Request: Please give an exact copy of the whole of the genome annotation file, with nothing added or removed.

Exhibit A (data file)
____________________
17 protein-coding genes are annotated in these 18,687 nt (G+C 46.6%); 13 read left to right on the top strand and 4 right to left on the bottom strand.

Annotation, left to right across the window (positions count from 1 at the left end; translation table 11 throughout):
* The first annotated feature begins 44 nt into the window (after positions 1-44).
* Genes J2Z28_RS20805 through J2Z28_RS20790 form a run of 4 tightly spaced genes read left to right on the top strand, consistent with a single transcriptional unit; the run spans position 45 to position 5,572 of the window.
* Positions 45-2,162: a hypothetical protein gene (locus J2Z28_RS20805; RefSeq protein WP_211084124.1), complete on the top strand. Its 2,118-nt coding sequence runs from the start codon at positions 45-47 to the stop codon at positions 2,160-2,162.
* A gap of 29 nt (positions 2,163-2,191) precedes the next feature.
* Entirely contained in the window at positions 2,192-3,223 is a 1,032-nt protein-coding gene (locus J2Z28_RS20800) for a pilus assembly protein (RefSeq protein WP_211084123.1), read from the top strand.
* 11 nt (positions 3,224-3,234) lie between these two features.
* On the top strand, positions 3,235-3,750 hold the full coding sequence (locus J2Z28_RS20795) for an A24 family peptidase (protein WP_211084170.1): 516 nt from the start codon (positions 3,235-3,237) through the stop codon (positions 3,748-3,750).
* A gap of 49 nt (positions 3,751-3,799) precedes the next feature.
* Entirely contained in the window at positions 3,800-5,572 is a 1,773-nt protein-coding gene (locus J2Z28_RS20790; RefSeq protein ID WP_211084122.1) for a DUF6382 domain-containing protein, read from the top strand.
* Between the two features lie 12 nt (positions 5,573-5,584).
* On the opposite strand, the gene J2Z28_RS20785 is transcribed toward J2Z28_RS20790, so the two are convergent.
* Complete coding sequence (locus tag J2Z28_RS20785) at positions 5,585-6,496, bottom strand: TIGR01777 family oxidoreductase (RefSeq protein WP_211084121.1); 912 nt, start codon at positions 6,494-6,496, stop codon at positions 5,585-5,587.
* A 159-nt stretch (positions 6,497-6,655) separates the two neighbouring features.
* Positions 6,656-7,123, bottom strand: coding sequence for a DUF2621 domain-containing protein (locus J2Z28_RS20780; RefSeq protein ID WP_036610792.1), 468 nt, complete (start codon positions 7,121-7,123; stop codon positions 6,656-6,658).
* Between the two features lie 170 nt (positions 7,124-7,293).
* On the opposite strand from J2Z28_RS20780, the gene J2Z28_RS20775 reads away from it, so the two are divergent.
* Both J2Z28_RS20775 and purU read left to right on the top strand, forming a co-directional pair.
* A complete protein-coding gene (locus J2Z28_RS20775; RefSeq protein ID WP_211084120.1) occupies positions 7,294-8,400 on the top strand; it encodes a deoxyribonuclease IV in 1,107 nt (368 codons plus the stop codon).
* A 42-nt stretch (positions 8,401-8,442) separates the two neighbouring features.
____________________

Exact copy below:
17 protein-coding genes are annotated in these 18,687 nt (G+C 46.6%); 13 read left to right on the top strand and 4 right to left on the bottom strand.

Annotation, left to right across the window (positions count from 1 at the left end; translation table 11 throughout):
* The first annotated feature begins 44 nt into the window (after positions 1-44).
* Genes J2Z28_RS20805 through J2Z28_RS20790 form a run of 4 tightly spaced genes read left to right on the top strand, consistent with a single transcriptional unit; the run spans position 45 to position 5,572 of the window.
* Positions 45-2,162: a hypothetical protein gene (locus J2Z28_RS20805; RefSeq protein WP_211084124.1), complete on the top strand. Its 2,118-nt coding sequence runs from the start codon at positions 45-47 to the stop codon at positions 2,160-2,162.
* A gap of 29 nt (positions 2,163-2,191) precedes the next feature.
* Entirely contained in the window at positions 2,192-3,223 is a 1,032-nt protein-coding gene (locus J2Z28_RS20800) for a pilus assembly protein (RefSeq protein WP_211084123.1), read from the top strand.
* 11 nt (positions 3,224-3,234) lie between these two features.
* On the top strand, positions 3,235-3,750 hold the full coding sequence (locus J2Z28_RS20795) for an A24 family peptidase (protein WP_211084170.1): 516 nt from the start codon (positions 3,235-3,237) through the stop codon (positions 3,748-3,750).
* A gap of 49 nt (positions 3,751-3,799) precedes the next feature.
* Entirely contained in the window at positions 3,800-5,572 is a 1,773-nt protein-coding gene (locus J2Z28_RS20790; RefSeq protein ID WP_211084122.1) for a DUF6382 domain-containing protein, read from the top strand.
* Between the two features lie 12 nt (positions 5,573-5,584).
* On the opposite strand, the gene J2Z28_RS20785 is transcribed toward J2Z28_RS20790, so the two are convergent.
* Complete coding sequence (locus tag J2Z28_RS20785) at positions 5,585-6,496, bottom strand: TIGR01777 family oxidoreductase (RefSeq protein WP_211084121.1); 912 nt, start codon at positions 6,494-6,496, stop codon at positions 5,585-5,587.
* A 159-nt stretch (positions 6,497-6,655) separates the two neighbouring features.
* Positions 6,656-7,123, bottom strand: coding sequence for a DUF2621 domain-containing protein (locus J2Z28_RS20780; RefSeq protein ID WP_036610792.1), 468 nt, complete (start codon positions 7,121-7,123; stop codon positions 6,656-6,658).
* Between the two features lie 170 nt (positions 7,124-7,293).
* On the opposite strand from J2Z28_RS20780, the gene J2Z28_RS20775 reads away from it, so the two are divergent.
* Both J2Z28_RS20775 and purU read left to right on the top strand, forming a co-directional pair.
* A complete protein-coding gene (locus J2Z28_RS20775; RefSeq protein ID WP_211084120.1) occupies positions 7,294-8,400 on the top strand; it encodes a deoxyribonuclease IV in 1,107 nt (368 codons plus the stop codon).
* A 42-nt stretch (positions 8,401-8,442) separates the two neighbouring features.